Environment: More tuna dramas


BACK in mid-2010 we ran a piece looking at the results of Greenpeace Australia’s initial rating of 10 brands canned tuna based on fishing methods, sustainability, labelling and support for marine reserves. Greenseas and Coles came first and second, largely because they used skipjack (striped) tuna rather than bluefin, yellowfin or bigeye, considered to be overfished in some parts of the world. Greanseas edged out Coles for first place as it supported research and tuna sustainability.

What a difference a few years makes. In the latest ratings, released in April 2017, Greenseas has dropped from first place to tenth, that is last. What went wrong?

Despite being the first big company to commit to go FAD-free in its harvesting, it’s now the only one that hasn’t delivered. It announced in 2012 it would source only FAD-free tuna by 2015, but since then Greenseas’ owner, Heinz, has merged with the US multinational Kraft to form Kraft Heinz.

Kraft Heinz claims it ran into “supply issues”, which meant it needed to continue to source FAD-sourced fish. Greenpeace then called on supermarket giant Woolworths to stop stocking Greenseas tuna, and was backed by a social media/email campaign. Woolworths re-stated its commitment to dealing with suppliers that comply with relevant laws and support ethical standards. Kraft Heinz then promised that all their orders for tuna post July 1 would be FAD-free. Greenpeace remained sceptical, given that the company missed its 2015 promised target.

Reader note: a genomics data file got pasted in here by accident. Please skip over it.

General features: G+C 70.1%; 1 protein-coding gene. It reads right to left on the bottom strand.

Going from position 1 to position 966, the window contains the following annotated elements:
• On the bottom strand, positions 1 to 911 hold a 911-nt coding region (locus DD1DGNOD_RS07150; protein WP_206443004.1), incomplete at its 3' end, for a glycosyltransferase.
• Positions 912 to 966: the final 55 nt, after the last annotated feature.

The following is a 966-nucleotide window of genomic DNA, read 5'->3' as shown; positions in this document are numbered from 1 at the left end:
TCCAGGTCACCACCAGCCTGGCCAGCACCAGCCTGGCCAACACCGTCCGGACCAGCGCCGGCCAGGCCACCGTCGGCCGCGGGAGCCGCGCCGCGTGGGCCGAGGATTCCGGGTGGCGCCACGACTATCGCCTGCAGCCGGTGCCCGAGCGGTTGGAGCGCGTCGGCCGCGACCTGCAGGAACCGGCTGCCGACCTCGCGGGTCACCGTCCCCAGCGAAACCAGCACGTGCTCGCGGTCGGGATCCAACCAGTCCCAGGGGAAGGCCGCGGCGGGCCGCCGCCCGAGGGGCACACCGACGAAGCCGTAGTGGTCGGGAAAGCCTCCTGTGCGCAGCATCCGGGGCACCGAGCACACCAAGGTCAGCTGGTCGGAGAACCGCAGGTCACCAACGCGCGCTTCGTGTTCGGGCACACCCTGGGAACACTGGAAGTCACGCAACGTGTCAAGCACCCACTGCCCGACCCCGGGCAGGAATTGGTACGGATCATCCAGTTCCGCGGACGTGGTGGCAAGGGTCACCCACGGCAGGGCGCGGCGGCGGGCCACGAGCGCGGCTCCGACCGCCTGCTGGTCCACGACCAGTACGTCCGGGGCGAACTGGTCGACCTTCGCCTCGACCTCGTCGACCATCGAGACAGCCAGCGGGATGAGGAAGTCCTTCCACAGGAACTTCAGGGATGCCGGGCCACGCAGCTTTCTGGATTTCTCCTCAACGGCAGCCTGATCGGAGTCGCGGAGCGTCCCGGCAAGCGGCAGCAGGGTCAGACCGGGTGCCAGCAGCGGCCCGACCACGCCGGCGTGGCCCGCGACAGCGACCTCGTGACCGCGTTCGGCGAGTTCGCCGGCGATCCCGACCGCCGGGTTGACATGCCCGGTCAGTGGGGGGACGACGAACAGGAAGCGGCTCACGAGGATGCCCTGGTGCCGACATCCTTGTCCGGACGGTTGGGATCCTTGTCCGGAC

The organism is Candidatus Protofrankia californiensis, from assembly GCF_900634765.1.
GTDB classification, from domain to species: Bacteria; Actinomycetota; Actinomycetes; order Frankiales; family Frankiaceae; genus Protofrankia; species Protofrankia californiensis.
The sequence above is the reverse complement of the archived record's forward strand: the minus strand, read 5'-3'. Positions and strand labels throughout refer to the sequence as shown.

Companies that responded positively to earlier criticisms and initial lowly positions on the rating list moved up. For example, Sirena went from last in 2010 to fifth currently after positive changes to its harvest activities. Sol Mare, which has no publicly available sustainability policy, still sits at second last.

How much these rankings affect overall sales of particular brands is hard to tell, but there is clearly enough interest by companies such as Sirena and Kraft Heinz to actually change their corporate behaviours, or at least promise to do so, in the face of the publicity and social media campaigns that result.

Here in Australia our big tuna canneries are long gone. But we still consume fresh southern bluefin, albacore, bigeye and yellowfin tuna from our “sustainable, well-managed fishery”, as AFMA reminded us on May 2, the inaugural World Tuna Day –  the United Nations General Assembly’s endorsed day of world-wide celebration of these global species.



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